Why You Need to Mature Your User Behavior Analytics Deployment

Organizations everywhere are fighting one of the great unsolved issues of cybersecurity: insider threats. According to a report by CA Technologies, 90 percent of organizations feel vulnerable to insider threats, and 53 percent reported experiencing insider incidents in the past 12 months. Although security teams are aware of the problem, they often fall short of mitigating the because they lack the means to adequately monitor user behavior.

What Is an Insider Threat?

Before we address how organizations can enhance their user behavior analysis capabilities, let’s take a step back and explore the three main types of insider threats:

  • Ignorant users who are not aware that their credentials or devices have been compromised.
  • Negligent users who bypass security controls and simply don’t care what data they access or where they store it.
  • Malicious insiders seeking to commit fraud or identity theft for personal gain or to deliberately harm the organization.

What do all these actors have in common? They put the organization at risk by exposing critical data to vulnerable devices, such as personal USB drives, and accessing privileges administrator accounts from unsecure locations. The challenge is to determine what type of behavior typically precedes such unauthorized access and to distinguish that behavior from legitimate activity.

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4 Steps to Mature User Behavior Analytics

That’s where user behavior analytics (UBA) and machine learning come in. But Rome wasn’t built in a day: A successful UBA deployment requires careful planning and a thorough understanding of the organization’s user population, IT environment and security posture. Below are four key steps to guide security teams in their UBA implementation.

Step 1: Decide How and Where to Review User Anomalies

As important as the output of analytics is the decision on how and where to investigate any anomalies that are detected. A traditional security operations team may not be trained in all the business applications. That’s why organizations often move user behavior analytics to a dedicated internal application operated by a threat management team that is authorized and trained to investigate the depth of the threat.

Step 2: Start Collecting Access and Authentication Data

Most security teams do not have real-time or historical insights into who is accessing the enterprise environment. This should be a priority. Security teams can reveal valuable insights by configuring machine learning algorithms to ingest log data from Active Directory, Lightweight Directory Access Protocol (LDAP) or other identity and access management (IAM) tools. This should uncover threat alerts such as usage of dormant accounts, access from unusual locations and unexpected access to critical servers.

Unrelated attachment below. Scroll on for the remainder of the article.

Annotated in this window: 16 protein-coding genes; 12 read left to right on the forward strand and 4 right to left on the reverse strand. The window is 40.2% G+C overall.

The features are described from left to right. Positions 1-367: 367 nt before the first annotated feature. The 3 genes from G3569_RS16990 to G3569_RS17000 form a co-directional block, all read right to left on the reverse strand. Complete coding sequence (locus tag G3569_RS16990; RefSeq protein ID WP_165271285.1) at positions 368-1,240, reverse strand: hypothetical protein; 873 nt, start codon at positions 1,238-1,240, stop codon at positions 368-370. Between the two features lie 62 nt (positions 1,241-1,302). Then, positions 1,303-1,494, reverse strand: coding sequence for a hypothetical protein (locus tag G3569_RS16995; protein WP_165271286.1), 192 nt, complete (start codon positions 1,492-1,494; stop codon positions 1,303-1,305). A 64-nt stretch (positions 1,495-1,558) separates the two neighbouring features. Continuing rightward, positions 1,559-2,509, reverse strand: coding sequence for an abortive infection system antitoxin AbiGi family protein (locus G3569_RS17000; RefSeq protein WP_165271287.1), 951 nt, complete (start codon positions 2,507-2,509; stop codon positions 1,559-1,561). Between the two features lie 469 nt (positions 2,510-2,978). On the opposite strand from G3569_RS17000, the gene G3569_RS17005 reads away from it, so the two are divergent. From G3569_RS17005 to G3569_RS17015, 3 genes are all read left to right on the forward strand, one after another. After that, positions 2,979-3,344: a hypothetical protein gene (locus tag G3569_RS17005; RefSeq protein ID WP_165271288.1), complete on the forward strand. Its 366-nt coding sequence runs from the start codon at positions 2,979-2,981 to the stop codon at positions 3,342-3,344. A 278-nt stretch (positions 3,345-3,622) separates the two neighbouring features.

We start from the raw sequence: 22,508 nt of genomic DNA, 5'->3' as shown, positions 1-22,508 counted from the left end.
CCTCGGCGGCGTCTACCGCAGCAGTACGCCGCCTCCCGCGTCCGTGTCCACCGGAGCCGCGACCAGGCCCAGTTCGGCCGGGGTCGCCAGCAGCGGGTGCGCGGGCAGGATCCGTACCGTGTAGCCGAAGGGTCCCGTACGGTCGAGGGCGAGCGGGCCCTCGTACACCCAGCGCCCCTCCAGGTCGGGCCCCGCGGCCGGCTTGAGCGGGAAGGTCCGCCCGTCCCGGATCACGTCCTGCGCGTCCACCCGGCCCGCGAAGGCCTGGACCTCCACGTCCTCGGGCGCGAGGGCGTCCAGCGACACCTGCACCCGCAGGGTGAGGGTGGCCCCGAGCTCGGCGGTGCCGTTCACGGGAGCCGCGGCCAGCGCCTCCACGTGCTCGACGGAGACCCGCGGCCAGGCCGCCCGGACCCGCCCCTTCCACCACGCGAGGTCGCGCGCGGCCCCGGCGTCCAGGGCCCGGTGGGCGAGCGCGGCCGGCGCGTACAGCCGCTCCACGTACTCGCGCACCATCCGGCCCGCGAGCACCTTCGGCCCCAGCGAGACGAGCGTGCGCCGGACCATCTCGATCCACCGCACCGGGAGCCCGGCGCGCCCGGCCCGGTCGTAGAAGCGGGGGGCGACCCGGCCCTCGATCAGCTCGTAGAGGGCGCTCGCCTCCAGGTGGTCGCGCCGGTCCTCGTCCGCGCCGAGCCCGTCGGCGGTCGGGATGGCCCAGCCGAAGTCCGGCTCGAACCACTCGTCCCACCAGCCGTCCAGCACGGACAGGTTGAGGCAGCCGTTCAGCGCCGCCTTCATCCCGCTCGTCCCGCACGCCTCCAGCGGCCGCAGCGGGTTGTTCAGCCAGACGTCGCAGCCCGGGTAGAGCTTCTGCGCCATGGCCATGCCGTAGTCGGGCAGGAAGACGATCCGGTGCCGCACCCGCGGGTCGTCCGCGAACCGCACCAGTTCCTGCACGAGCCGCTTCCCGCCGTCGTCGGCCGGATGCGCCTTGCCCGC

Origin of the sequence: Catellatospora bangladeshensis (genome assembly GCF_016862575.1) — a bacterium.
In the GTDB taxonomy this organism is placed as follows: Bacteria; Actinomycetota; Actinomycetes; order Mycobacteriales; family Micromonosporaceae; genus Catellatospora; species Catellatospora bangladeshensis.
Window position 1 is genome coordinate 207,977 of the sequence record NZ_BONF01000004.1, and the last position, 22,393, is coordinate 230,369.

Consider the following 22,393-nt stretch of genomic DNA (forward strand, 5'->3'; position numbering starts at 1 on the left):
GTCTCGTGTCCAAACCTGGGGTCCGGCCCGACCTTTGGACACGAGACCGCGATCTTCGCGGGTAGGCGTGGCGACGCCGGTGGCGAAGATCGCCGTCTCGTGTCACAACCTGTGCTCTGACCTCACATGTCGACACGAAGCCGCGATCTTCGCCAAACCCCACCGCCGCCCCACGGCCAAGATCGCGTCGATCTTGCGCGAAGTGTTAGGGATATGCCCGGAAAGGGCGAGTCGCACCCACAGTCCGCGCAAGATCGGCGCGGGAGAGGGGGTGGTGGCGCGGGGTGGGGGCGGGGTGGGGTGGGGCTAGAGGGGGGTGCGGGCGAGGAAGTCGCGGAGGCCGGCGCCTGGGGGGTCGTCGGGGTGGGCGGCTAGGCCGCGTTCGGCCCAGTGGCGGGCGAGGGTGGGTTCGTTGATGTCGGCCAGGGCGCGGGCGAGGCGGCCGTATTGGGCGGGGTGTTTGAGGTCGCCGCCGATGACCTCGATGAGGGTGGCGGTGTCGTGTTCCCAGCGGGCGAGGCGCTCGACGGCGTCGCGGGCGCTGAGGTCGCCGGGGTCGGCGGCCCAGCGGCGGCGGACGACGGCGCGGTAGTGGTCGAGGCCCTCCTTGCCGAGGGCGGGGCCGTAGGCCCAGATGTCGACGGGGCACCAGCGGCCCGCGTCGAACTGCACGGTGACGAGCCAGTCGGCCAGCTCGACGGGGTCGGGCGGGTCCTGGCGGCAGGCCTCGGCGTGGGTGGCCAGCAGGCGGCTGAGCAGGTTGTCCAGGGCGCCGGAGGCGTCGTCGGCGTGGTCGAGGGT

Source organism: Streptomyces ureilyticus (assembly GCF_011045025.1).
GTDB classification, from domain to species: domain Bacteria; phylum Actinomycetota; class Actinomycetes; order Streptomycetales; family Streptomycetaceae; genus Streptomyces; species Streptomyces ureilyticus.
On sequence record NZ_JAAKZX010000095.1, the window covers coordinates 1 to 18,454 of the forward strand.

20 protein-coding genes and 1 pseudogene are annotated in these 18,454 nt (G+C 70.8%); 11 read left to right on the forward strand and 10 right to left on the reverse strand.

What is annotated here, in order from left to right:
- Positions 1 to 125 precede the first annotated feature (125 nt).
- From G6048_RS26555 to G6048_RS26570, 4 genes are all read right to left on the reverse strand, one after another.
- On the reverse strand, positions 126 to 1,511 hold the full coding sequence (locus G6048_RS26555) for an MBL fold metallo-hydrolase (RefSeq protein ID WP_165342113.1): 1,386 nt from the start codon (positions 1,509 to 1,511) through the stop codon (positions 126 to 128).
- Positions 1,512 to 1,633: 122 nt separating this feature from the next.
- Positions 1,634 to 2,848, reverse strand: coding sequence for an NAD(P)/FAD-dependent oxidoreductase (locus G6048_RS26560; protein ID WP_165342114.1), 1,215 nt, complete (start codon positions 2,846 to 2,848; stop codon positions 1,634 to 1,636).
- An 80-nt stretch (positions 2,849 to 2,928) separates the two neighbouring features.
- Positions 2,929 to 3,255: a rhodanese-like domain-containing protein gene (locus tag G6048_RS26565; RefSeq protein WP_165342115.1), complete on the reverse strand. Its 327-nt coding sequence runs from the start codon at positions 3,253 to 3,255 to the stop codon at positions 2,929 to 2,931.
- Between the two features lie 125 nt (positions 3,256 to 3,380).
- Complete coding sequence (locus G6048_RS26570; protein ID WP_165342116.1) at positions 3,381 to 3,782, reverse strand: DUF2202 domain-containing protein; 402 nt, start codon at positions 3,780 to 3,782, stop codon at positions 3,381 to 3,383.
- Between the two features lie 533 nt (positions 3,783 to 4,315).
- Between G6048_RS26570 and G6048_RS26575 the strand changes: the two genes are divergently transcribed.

Step 3: Expand With Network and Session Data

The network never lies. Adding network data such as user proxy logs, virtual private networks (VPNs), and intrusion detection and prevention systems (IDPSs) can help surface potentially suspicious user behavior such as login anomalies, persistent Secure Shell (SSH) sessions, unusual time or geography changes, and sharing of credentials. At this stage, machine learning will have been running for multiple weeks, so the UBA solution should be able to detect abnormal behaviors such as unauthorized use of networked resources and access.

Step 4: Add Endpoint, Cloud and Application Data

This stage is where UBA really starts to shine. By adding endpoint activity logs, security teams can match identity and access anomalies to accounts. This enables organizations to explore advanced use cases, such as abnormal access into service accounts or restricted application areas. Once the baselining and initial learning stages are complete, security teams can start building peer groups and comparing individual user activity.

The Path to UBA Maturity

While these steps appear simple on the surface, security professionals must fine-tune their analysis by selecting individual user activity categories and extractions at each step of the process via a crawl-walk-run method. Output for the UBA monitoring should come in various forms, such as full user lists and associated risk scores, alerts on user activity, and session summary views that show the exact time and date when a sudden user risk change occurred.

Insider threats exist in many forms, all of which put the organization at risk. UBA can help security teams uncover access abuse and high-risk activity, but it requires a concerted effort to mature machine learning and data analysis capabilities across the organization.

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